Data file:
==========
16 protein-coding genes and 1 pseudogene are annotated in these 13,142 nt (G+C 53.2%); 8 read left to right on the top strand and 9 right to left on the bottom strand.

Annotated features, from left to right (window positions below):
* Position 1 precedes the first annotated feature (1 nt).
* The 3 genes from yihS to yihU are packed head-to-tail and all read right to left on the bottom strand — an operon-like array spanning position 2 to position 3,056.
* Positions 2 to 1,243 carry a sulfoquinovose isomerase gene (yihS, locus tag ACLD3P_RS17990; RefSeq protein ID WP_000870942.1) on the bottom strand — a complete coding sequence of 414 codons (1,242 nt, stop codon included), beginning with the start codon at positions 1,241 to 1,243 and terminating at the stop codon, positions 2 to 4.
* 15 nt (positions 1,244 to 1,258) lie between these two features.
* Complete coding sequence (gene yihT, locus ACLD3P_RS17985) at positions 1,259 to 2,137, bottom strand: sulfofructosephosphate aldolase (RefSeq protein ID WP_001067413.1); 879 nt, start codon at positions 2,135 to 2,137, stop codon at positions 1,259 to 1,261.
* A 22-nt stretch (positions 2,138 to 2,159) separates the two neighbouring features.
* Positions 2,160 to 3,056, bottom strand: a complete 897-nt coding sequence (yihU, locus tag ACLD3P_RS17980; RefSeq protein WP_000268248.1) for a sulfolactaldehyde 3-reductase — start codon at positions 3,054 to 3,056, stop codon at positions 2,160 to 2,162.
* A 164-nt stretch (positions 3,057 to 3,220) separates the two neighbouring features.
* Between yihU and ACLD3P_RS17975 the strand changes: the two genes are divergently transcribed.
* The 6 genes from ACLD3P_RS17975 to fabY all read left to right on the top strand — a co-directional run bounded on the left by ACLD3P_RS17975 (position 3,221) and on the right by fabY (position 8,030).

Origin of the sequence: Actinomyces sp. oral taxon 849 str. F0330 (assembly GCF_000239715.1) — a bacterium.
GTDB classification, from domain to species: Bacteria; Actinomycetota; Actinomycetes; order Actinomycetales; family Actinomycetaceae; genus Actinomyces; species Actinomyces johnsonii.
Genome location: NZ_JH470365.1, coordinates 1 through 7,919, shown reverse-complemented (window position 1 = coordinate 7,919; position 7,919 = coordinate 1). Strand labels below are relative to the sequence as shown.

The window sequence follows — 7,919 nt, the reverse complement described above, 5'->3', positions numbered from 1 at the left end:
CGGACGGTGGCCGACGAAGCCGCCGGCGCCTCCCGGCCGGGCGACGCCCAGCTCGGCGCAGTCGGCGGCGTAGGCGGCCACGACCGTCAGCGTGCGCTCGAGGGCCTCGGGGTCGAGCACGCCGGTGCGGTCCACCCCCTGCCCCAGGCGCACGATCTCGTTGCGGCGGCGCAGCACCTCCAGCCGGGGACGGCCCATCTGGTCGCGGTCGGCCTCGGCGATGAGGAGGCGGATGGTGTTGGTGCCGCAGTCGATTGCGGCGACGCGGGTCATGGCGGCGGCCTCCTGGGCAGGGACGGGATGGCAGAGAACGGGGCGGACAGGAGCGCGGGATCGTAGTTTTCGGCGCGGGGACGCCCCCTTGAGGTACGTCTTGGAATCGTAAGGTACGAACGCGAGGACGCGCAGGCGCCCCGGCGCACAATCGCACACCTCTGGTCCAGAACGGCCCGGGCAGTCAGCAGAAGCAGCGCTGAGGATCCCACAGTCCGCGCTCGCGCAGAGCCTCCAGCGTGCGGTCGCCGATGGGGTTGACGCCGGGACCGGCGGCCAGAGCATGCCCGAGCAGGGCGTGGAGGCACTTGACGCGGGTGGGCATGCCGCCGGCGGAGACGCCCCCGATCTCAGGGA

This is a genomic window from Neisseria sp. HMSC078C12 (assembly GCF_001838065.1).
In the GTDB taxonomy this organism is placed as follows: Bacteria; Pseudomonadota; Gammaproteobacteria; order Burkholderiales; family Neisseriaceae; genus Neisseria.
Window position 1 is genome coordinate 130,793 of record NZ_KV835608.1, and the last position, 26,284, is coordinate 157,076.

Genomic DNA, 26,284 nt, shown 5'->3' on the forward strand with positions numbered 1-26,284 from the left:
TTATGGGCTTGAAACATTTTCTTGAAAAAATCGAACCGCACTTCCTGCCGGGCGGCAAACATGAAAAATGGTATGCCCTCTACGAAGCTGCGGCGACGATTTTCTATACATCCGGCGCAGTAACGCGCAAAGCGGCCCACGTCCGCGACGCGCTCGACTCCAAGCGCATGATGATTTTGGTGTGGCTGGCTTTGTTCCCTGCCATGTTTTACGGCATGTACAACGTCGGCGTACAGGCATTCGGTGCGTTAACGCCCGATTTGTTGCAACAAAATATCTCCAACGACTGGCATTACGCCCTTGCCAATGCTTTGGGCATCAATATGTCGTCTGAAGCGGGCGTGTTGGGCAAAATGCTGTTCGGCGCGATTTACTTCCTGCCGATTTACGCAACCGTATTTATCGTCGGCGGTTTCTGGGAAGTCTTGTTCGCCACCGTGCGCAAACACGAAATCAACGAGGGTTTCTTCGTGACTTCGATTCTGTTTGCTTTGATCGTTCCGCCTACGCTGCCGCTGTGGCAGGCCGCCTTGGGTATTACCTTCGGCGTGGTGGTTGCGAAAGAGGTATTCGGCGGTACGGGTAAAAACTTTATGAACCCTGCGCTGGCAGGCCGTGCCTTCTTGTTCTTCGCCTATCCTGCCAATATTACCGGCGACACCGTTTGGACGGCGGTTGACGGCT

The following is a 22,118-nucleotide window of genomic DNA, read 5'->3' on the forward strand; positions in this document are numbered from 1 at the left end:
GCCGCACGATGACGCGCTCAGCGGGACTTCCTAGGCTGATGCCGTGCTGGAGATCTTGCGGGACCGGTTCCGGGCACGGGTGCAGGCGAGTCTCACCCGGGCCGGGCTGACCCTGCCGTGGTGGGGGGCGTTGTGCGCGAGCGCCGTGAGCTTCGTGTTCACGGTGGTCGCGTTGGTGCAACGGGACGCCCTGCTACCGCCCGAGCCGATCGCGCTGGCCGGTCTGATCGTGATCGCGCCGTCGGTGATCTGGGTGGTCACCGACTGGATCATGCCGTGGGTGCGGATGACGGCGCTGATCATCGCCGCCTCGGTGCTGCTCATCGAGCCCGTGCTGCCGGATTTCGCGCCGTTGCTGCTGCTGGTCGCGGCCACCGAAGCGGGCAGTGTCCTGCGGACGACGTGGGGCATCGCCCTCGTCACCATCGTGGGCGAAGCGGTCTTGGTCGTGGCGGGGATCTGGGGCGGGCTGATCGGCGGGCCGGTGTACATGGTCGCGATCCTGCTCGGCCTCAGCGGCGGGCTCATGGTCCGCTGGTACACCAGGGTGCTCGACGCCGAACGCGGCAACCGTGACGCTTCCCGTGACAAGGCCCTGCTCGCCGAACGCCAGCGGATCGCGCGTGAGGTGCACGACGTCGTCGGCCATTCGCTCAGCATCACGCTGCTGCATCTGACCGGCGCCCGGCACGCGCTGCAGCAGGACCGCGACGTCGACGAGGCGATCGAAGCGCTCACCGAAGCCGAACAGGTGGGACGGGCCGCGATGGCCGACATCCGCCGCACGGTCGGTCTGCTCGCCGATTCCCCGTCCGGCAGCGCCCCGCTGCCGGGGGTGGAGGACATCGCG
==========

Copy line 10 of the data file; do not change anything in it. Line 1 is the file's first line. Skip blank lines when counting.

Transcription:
* A 164-nt stretch (positions 3,057 to 3,220) separates the two neighbouring features.